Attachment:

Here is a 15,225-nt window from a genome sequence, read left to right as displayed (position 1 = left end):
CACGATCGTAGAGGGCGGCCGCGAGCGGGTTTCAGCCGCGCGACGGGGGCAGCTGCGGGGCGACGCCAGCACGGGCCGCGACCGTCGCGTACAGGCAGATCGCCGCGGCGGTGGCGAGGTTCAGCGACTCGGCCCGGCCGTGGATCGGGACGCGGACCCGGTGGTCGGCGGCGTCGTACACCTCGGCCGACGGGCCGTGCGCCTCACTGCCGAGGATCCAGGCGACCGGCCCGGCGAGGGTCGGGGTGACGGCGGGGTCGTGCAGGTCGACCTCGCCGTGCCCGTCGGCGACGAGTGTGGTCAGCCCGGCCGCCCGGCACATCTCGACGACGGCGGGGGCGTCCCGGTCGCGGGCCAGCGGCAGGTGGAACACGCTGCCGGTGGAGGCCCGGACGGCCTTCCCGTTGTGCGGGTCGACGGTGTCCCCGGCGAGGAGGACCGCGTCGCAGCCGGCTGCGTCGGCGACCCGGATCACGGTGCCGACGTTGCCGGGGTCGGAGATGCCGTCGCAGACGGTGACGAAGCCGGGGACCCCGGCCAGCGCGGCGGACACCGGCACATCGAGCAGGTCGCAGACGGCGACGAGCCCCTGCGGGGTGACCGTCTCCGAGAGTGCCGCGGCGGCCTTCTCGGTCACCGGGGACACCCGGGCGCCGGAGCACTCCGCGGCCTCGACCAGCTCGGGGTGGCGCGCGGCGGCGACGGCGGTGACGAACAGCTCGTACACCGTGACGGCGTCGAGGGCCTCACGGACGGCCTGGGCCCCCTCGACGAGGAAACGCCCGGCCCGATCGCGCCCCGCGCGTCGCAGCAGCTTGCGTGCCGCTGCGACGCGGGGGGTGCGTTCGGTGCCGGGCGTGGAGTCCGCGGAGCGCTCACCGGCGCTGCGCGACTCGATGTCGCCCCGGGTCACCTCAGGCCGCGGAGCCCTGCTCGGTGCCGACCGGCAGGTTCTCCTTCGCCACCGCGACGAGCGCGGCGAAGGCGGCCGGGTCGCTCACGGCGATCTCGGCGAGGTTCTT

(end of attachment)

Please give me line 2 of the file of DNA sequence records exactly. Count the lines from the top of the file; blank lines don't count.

CACGATCGTAGAGGGCGGCCGCGAGCGGGTTTCAGCCGCGCGACGGGGGCAGCTGCGGGGCGACGCCAGCACGGGCCGCGACCGTCGCGTACAGGCAGATCGCCGCGGCGGTGGCGAGGTTCAGCGACTCGGCCCGGCCGTGGATCGGGACGCGGACCCGGTGGTCGGCGGCGTCGTACACCTCGGCCGACGGGCCGTGCGCCTCACTGCCGAGGATCCAGGCGACCGGCCCGGCGAGGGTCGGGGTGACGGCGGGGTCGTGCAGGTCGACCTCGCCGTGCCCGTCGGCGACGAGTGTGGTCAGCCCGGCCGCCCGGCACATCTCGACGACGGCGGGGGCGTCCCGGTCGCGGGCCAGCGGCAGGTGGAACACGCTGCCGGTGGAGGCCCGGACGGCCTTCCCGTTGTGCGGGTCGACGGTGTCCCCGGCGAGGAGGACCGCGTCGCAGCCGGCTGCGTCGGCGACCCGGATCACGGTGCCGACGTTGCCGGGGTCGGAGATGCCGTCGCAGACGGTGACGAAGCCGGGGACCCCGGCCAGCGCGGCGGACACCGGCACATCGAGCAGGTCGCAGACGGCGACGAGCCCCTGCGGGGTGACCGTCTCCGAGAGTGCCGCGGCGGCCTTCTCGGTCACCGGGGACACCCGGGCGCCGGAGCACTCCGCGGCCTCGACCAGCTCGGGGTGGCGCGCGGCGGCGACGGCGGTGACGAACAGCTCGTACACCGTGACGGCGTCGAGGGCCTCACGGACGGCCTGGGCCCCCTCGACGAGGAAACGCCCGGCCCGATCGCGCCCCGCGCGTCGCAGCAGCTTGCGTGCCGCTGCGACGCGGGGGGTGCGTTCGGTGCCGGGCGTGGAGTCCGCGGAGCGCTCACCGGCGCTGCGCGACTCGATGTCGCCCCGGGTCACCTCAGGCCGCGGAGCCCTGCTCGGTGCCGACCGGCAGGTTCTCCTTCGCCACCGCGACGAGCGCGGCGAAGGCGGCCGGGTCGCTCACGGCGATCTCGGCGAGGTTCTT